Snapshots from Istanbul: Beyond Baklava
Everyone knows baklava, that pastry which layers crispy phyllo dough with a sweet, nutty filling. But most of us know only the traditional variety: rectangular pastries filled with a mixture of walnuts, almonds, or pistachios.
Unsurprisingly, since the sweet dates back to at least the 15th century, there are many more varieties than that. One 19th-century recipe even calls for baklava filled with mashed beans. Though I didn't see that version on a recent trip to Istanbul, we did see (and taste) many other delectable versions. In each pastry, the basics are the same—phyllo dough, honey or sugar-sweetened water, butter, and filling—but oh, the varieties!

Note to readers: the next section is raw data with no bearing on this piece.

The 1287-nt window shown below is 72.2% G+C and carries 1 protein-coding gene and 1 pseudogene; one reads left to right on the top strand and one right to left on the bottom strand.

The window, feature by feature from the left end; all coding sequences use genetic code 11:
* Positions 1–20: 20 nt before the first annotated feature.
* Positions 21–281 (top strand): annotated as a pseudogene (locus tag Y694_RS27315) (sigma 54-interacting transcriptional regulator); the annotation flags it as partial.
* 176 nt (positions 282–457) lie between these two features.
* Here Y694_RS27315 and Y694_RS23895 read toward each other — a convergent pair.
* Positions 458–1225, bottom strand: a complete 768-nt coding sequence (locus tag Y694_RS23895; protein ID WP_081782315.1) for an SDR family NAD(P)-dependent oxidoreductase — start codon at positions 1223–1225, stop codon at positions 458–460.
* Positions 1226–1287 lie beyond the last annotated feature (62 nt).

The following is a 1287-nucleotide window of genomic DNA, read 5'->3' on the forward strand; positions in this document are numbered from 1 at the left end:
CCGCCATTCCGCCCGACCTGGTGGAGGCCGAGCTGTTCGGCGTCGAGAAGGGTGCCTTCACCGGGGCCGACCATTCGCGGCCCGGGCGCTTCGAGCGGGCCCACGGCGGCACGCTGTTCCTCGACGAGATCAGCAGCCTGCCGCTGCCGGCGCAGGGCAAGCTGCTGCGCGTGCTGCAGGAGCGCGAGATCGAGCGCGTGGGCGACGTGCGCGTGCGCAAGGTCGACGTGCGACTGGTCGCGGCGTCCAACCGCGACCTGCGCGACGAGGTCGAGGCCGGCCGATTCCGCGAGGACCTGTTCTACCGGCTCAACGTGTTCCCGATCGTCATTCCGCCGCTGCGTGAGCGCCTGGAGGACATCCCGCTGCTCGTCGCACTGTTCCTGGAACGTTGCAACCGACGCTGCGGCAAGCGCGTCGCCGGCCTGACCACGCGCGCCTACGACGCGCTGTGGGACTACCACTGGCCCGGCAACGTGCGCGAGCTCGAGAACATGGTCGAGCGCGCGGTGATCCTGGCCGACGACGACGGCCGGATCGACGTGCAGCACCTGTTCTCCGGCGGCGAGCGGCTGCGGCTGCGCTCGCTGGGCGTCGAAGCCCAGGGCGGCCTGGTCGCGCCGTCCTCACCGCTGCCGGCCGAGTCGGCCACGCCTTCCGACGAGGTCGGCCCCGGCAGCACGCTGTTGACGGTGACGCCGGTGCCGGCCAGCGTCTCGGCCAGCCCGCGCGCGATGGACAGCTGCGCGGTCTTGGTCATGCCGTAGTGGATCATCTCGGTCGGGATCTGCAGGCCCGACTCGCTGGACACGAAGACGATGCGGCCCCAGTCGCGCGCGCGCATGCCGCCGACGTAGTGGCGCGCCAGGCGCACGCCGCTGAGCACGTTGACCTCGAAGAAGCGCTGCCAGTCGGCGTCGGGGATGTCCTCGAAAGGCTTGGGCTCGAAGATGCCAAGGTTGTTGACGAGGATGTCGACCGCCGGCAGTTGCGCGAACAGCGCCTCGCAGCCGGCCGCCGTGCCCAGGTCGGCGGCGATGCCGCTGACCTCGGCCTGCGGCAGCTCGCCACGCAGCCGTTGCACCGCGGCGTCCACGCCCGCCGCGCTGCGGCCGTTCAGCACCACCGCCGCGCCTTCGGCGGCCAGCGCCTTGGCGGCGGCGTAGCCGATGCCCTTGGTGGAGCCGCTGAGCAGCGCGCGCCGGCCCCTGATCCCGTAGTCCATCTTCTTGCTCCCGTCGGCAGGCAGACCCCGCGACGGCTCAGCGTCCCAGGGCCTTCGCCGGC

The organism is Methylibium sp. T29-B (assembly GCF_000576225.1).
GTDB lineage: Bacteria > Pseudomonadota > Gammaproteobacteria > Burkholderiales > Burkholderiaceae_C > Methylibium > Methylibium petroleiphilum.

From coiled rings to cream filled bites, check out the slideshow to see all five variations on baklava that are worth a try.
About the author: Amanda Ruggeri, a journalist based in Rome, blogs at Revealed Rome. She's written for the New York Times, Guardian, Fodor's, New York Magazine, and AFAR, among other publications. You can follow her on Twitter: @revealedrome